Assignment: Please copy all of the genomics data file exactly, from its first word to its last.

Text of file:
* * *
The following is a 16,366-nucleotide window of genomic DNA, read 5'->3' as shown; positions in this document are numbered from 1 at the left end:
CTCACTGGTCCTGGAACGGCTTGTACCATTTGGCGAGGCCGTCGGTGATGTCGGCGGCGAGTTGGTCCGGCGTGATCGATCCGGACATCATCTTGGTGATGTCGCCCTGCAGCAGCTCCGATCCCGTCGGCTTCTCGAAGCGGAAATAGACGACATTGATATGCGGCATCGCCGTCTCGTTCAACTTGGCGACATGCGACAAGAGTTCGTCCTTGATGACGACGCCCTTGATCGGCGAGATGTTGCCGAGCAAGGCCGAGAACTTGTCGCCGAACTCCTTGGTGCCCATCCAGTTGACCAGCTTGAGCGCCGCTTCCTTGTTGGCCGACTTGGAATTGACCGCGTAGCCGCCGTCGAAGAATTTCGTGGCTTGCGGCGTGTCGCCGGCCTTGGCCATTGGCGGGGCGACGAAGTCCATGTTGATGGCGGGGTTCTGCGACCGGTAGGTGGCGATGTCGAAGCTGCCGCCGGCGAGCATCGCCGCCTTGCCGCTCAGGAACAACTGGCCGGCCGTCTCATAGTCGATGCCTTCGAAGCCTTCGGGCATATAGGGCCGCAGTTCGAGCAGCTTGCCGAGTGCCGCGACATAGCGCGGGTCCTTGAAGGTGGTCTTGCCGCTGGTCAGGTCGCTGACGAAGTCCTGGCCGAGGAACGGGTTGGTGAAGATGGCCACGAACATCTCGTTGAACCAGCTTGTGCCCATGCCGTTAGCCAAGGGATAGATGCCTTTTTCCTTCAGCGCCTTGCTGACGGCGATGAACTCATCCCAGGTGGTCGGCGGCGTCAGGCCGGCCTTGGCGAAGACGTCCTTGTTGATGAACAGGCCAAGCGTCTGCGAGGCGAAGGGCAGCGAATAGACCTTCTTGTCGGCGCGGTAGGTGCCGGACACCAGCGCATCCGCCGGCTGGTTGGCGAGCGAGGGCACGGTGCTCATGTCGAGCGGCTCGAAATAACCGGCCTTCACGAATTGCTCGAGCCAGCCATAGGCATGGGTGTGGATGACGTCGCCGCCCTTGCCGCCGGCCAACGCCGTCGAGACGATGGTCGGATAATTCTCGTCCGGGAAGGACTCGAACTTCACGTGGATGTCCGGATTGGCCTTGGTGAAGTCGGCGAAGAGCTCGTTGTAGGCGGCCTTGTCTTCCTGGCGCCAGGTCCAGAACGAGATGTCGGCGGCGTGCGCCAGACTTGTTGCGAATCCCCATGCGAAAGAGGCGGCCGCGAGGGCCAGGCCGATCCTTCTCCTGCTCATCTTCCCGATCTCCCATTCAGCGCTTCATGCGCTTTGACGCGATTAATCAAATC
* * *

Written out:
The following is a 16,366-nucleotide window of genomic DNA, read 5'->3' as shown; positions in this document are numbered from 1 at the left end:
CTCACTGGTCCTGGAACGGCTTGTACCATTTGGCGAGGCCGTCGGTGATGTCGGCGGCGAGTTGGTCCGGCGTGATCGATCCGGACATCATCTTGGTGATGTCGCCCTGCAGCAGCTCCGATCCCGTCGGCTTCTCGAAGCGGAAATAGACGACATTGATATGCGGCATCGCCGTCTCGTTCAACTTGGCGACATGCGACAAGAGTTCGTCCTTGATGACGACGCCCTTGATCGGCGAGATGTTGCCGAGCAAGGCCGAGAACTTGTCGCCGAACTCCTTGGTGCCCATCCAGTTGACCAGCTTGAGCGCCGCTTCCTTGTTGGCCGACTTGGAATTGACCGCGTAGCCGCCGTCGAAGAATTTCGTGGCTTGCGGCGTGTCGCCGGCCTTGGCCATTGGCGGGGCGACGAAGTCCATGTTGATGGCGGGGTTCTGCGACCGGTAGGTGGCGATGTCGAAGCTGCCGCCGGCGAGCATCGCCGCCTTGCCGCTCAGGAACAACTGGCCGGCCGTCTCATAGTCGATGCCTTCGAAGCCTTCGGGCATATAGGGCCGCAGTTCGAGCAGCTTGCCGAGTGCCGCGACATAGCGCGGGTCCTTGAAGGTGGTCTTGCCGCTGGTCAGGTCGCTGACGAAGTCCTGGCCGAGGAACGGGTTGGTGAAGATGGCCACGAACATCTCGTTGAACCAGCTTGTGCCCATGCCGTTAGCCAAGGGATAGATGCCTTTTTCCTTCAGCGCCTTGCTGACGGCGATGAACTCATCCCAGGTGGTCGGCGGCGTCAGGCCGGCCTTGGCGAAGACGTCCTTGTTGATGAACAGGCCAAGCGTCTGCGAGGCGAAGGGCAGCGAATAGACCTTCTTGTCGGCGCGGTAGGTGCCGGACACCAGCGCATCCGCCGGCTGGTTGGCGAGCGAGGGCACGGTGCTCATGTCGAGCGGCTCGAAATAACCGGCCTTCACGAATTGCTCGAGCCAGCCATAGGCATGGGTGTGGATGACGTCGCCGCCCTTGCCGCCGGCCAACGCCGTCGAGACGATGGTCGGATAATTCTCGTCCGGGAAGGACTCGAACTTCACGTGGATGTCCGGATTGGCCTTGGTGAAGTCGGCGAAGAGCTCGTTGTAGGCGGCCTTGTCTTCCTGGCGCCAGGTCCAGAACGAGATGTCGGCGGCGTGCGCCAGACTTGTTGCGAATCCCCATGCGAAAGAGGCGGCCGCGAGGGCCAGGCCGATCCTTCTCCTGCTCATCTTCCCGATCTCCCATTCAGCGCTTCATGCGCTTTGACGCGATTAATCAAATC